Teaching kids about mindfulness is an important skill for them to master. It will help them navigate the world and everything it can throw their way. Including mindfulness tasks and activities throughout the week is an essential step. One way to do this is by using games to help your kids learn mindfulness at home.

Being mindful allows children to enjoy life as well as maneuver the obstacles they encounter. As the saying goes for many other subjects, practice makes perfect.

Games to Help Kids Learn Mindfulness at Home

 

If mindfulness is new to you, keep in mind that this technique requires you to be intentional about your actions and feelings. This applies to all feelings both good and bad. It helps explore feelings while being in control of the situation. This book, The Little Book of Mindfulness, has given me a wonderful insight into mindfulness. The activities only take about 10-15 minutes, which makes it ideal for any hectic schedule. One thing I’ve noticed with children is that they follow by example. If you would like your kids to become more mindful, start practicing the theory and they will surely follow.

 

Games to Help Your Kids Learn Mindfulness at Home

Mindfulness Matters: This is a fun game to play with kids and teenagers… parents might even learn a thing or two about mindfulness while playing this game. It helps kids learn different mindfulness strategies and how they can apply them in their own lives.

Totem The Feel Good Game: In this mindfulness game, players are assigned a totem. Their totem creates a positive environment that promotes team building. The perfect intentional game of positive intentions and results.

Yoga 4 Kids in the Rainforest: Being intentional about caring for your body and mind can easily be incorporated into Yoga. Play this board game as a family to learn how to relax, stretch, and meditate.

The Mindfulness Game: Use this card game to become focused, find ways to calm down, and above all… have fun. It encourages self-care and even has a booklet of ideas on how to engage teenagers to not only play a mindfulness game but to learn through fun.

Totika: Totika is known as the self-esteem game. It is a bit like the classic game of Jenga but this one includes a deck of cards and revolves around positive reinforcement. Through play kids, teens, and adults will learn about self-confidence, achieving goals, and valuing each other.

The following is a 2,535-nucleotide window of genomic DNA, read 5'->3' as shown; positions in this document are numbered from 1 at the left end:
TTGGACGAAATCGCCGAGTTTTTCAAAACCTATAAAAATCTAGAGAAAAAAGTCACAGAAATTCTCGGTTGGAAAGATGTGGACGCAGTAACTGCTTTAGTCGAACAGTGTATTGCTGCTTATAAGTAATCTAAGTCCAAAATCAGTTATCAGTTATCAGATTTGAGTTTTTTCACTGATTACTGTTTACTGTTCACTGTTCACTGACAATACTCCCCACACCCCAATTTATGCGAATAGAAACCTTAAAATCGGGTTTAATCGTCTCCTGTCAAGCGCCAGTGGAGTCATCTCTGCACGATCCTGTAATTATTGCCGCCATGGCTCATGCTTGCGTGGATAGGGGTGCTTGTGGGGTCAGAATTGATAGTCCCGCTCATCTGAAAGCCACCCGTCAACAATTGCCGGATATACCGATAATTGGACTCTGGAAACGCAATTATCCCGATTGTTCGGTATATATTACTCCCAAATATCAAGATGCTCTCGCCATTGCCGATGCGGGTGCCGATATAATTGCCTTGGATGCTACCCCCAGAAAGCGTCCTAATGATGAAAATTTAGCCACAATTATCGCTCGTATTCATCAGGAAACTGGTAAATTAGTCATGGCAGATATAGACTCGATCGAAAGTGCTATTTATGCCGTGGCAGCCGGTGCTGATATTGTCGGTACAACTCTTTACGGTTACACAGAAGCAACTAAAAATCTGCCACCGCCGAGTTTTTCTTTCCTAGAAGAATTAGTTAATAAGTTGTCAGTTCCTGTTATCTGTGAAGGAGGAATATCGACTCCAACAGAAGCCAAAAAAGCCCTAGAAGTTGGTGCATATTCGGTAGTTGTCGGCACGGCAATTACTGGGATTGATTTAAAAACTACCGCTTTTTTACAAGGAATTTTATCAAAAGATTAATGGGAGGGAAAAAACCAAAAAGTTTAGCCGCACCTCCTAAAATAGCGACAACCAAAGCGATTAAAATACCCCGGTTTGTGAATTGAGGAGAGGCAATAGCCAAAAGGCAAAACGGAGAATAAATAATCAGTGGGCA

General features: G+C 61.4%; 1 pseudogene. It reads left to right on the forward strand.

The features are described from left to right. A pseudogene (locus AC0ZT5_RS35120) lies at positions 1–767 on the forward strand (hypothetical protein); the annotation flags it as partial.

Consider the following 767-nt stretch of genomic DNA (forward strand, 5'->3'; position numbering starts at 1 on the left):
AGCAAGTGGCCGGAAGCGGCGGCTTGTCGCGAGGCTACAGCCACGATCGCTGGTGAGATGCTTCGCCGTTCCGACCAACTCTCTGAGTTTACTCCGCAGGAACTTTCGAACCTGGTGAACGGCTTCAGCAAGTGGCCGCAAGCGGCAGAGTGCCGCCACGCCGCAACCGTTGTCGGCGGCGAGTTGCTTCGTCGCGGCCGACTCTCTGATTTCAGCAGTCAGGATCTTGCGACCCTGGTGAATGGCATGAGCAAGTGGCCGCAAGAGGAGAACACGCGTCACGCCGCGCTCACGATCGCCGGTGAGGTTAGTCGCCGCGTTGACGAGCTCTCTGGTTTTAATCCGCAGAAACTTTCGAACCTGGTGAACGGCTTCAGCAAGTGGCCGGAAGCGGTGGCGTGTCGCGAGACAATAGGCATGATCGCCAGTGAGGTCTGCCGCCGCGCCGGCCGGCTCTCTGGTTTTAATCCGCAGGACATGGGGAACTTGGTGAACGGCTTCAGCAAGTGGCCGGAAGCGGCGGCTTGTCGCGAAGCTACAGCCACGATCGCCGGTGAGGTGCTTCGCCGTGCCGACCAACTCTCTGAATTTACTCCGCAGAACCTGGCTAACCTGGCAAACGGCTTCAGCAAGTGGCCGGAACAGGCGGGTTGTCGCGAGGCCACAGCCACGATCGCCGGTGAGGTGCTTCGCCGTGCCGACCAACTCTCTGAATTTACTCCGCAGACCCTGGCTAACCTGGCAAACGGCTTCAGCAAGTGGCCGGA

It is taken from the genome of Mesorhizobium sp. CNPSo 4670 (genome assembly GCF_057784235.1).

Cards for Calm: Players learn how to stay centered and calm to combat anxiety and worries. This is a great game for the entire family to play. I like this game because it doesn’t require a lot of time, but is still meaningful.

      

Better Me: This game requires players to work within a group. It has an emphasis on accountability that involves real problems. The perfect way to give your family the tools they need to succeed.

Wood Zen Garden: Technically, this may not be a game, but it is a way to be intentional about your actions through a relaxing and calming experience of playing in the sand. I like this one because it comes with a variety of tools.

Anger Management Thumball: Practicing mindfulness includes learning how to react to a variety of situations. Use this game to learn how to curb anger when different situations arise.

Mindful Games: Use these activity cards to help kids understand the purpose of practicing mindfulness.

Emojinks: Here is a fun, fast-paced card game that can get younger kiddos to identify their emotions. It helps players practice their attention and focus skills as well.

Be Mindful: This deck of cards is made for teens. It can help them become less stress through activities and actions.

      

Other games to help teach mindfulness at home include good old classics such as Kerplunk, Sorry!, and even blowing bubbles. You can find many mindfulness actions throughout every activity. Try to remember to be intentional about actions and always acknowledge feelings, even when they are difficult to handle.

Colleen Kessler

Colleen is an explorer, tinkerer, educator, writer, creator, and a passionate advocate for the needs of gifted and twice-exceptional children. She has a B.S. in elementary education, a M.Ed. in gifted studies, is a sought-after national speaker and educational consultant, and is the founder of the popular blog and podcast Raising Lifelong Learners, as well as Raising Poppies, a community of support for parents of gifted children. She lives in northeast Ohio with her four bright and quirky kiddos, patient husband, and ever-changing collection of small reptiles, mammals, and insects.

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